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Taxing tech giants on revenue only ends up with us customers paying more

EU proposals to tax internet companies based on sales in each country fail to apply the tax burden on the right people

Much brain power is being overused in attempting to make the US tech giants contribute more to Her Majesty’s Revenue. The initial complaint, that the current international business taxation system doesn’t deal well with digital, is entirely correct – it doesn’t.

The problem is that almost all of the suggested solutions to this inconvenience run up against two rather harsh economic facts. One is that businesses never really pay any tax at all, and the other is that the problem of not paying any taxes at all is already largely solved.

For example, a cornerstone of the European Commission’s case against Apple was that those profits plucked out of Europe to go hide in Bermuda were not being taxed anywhere, by anyone. This was the lever that allowed the claim that Ireland should be taking a cut even if its government had to be forced to do so.

President Trump’s recent change to US tax law now means that all of them – Google, Facebook, Microsoft and the rest – will pay US tax even if they do squirrel non-US profits away offshore. That basic complaint now fails.

Of course, no government ever does really argue that untaxed money is a major problem – it’s always that the specific government complaining doesn’t get a share. This is why the “problem already solved” point will be ignored. It is also why we are now seeing turnover taxes and the like being floated – if Google sells some amount into the UK, then charge some percentage of that as tax and be done with it.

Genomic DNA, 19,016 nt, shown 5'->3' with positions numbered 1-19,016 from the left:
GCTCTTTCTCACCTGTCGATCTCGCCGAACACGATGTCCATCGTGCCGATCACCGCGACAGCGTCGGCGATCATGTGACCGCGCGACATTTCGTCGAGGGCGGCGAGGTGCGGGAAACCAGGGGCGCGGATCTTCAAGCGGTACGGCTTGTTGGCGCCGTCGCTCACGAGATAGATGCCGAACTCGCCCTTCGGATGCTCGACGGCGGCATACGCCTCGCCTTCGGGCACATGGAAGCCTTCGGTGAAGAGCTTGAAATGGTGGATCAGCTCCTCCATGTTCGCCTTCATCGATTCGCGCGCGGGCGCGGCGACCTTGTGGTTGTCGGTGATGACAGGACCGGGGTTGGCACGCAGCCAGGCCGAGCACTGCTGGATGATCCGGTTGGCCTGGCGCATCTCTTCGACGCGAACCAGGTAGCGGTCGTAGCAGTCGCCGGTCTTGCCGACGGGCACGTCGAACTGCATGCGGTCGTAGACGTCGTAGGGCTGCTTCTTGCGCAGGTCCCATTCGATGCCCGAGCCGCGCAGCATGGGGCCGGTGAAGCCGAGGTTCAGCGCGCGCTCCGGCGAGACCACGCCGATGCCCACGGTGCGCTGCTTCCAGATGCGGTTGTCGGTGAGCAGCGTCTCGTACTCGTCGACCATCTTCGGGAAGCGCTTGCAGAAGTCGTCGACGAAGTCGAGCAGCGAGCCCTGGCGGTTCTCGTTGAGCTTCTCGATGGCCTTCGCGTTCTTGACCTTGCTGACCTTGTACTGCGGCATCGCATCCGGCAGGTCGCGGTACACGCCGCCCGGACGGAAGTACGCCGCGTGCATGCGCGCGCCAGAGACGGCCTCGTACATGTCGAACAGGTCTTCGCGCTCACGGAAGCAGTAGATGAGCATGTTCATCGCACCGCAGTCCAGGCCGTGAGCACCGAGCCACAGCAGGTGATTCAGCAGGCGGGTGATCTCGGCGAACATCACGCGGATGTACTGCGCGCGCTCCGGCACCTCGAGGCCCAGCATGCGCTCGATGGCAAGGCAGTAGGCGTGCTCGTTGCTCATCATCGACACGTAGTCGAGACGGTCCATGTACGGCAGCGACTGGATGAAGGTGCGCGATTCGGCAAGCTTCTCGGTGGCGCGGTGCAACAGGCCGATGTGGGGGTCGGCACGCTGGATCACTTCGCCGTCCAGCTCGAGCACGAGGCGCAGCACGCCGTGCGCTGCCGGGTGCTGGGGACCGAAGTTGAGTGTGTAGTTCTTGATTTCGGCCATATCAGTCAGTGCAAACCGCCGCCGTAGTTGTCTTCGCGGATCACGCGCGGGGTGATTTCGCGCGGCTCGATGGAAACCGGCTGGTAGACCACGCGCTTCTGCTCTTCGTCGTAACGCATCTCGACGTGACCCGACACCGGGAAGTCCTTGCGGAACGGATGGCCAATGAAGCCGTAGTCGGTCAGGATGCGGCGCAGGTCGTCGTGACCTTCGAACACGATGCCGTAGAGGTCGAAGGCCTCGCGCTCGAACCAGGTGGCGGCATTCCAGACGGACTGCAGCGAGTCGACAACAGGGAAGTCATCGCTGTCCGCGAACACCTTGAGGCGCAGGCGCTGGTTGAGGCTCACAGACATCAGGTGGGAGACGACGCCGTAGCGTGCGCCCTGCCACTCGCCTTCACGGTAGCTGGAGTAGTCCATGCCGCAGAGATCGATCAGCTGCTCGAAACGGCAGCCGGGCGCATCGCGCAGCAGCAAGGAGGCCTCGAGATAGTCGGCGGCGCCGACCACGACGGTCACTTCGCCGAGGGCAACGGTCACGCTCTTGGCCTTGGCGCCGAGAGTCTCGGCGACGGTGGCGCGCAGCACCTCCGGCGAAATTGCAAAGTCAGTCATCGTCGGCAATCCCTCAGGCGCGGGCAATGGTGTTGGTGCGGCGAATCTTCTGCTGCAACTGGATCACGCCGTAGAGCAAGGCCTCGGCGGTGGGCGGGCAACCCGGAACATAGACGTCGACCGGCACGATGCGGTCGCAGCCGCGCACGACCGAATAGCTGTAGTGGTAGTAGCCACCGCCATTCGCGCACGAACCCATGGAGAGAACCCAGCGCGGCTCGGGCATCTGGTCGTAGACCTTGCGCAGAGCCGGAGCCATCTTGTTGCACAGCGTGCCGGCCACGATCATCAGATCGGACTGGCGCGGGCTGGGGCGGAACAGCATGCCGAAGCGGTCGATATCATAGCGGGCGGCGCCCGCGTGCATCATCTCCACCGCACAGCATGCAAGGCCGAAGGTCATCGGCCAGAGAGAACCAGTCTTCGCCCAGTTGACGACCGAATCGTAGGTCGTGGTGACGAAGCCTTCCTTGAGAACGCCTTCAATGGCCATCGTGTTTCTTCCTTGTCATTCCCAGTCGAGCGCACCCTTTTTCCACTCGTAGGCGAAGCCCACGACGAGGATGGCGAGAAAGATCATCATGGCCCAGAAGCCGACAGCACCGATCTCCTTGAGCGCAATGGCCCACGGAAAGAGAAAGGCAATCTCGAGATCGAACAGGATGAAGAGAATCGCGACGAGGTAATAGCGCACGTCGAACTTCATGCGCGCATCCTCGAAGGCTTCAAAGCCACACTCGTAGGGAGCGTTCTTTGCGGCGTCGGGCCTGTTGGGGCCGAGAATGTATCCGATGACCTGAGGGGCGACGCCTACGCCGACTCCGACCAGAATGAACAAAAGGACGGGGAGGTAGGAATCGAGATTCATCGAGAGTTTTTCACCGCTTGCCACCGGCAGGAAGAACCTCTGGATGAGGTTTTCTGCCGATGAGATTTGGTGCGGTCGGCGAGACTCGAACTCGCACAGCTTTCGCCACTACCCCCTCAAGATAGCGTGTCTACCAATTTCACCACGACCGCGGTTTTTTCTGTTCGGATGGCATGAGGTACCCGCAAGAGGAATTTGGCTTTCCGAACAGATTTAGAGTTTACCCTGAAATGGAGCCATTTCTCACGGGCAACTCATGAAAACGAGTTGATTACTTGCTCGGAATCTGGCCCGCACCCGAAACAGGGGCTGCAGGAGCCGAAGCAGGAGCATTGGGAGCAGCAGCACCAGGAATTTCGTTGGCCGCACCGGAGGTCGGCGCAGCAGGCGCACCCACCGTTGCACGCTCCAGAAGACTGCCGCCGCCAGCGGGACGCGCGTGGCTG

There are minor technical problems with this. Snapchat has been making losses, but it would have to pay the turnover tax anyway, wouldn’t it? Doesn’t that make it more difficult to build a new company? But the bigger problem is something that all too few grasp about taxes.

Who is it that we want to tax anyway? Well, the rich folk enjoying all those profits, that’s who.
Tim Worstall

Economists insist that there are only us humans around. Any and every tax means that the wallet of some live human being gets lighter – simply because we homo sapiens are the only live beings with wallets.

Inheritance tax can be said to be upon the estate of the deceased, but the wallets of those getting the inheritance will be lighter by it, too. Companies are not live humans – as with legal people they have certain rights, such as free speech, but they are still not people with wallets to lighten.

Any tax nominally paid by a company will therefore really fall upon some other real live human. VAT is collected by the company, but really paid by consumers. Employers’ national insurance really comes out of the wages of the workers. A profit tax falls upon some combination of shareholders in the company and workers in the economy in general.

Economic burden

The examination of all of this is known as the study of tax incidence. Who hands over the loot isn’t necessarily the person who is really carrying the economic burden of a tax. This matters hugely in trying to design a tax system. For who is it that we’re trying to tax? We do rather have to make sure that the incidence accords with the desire.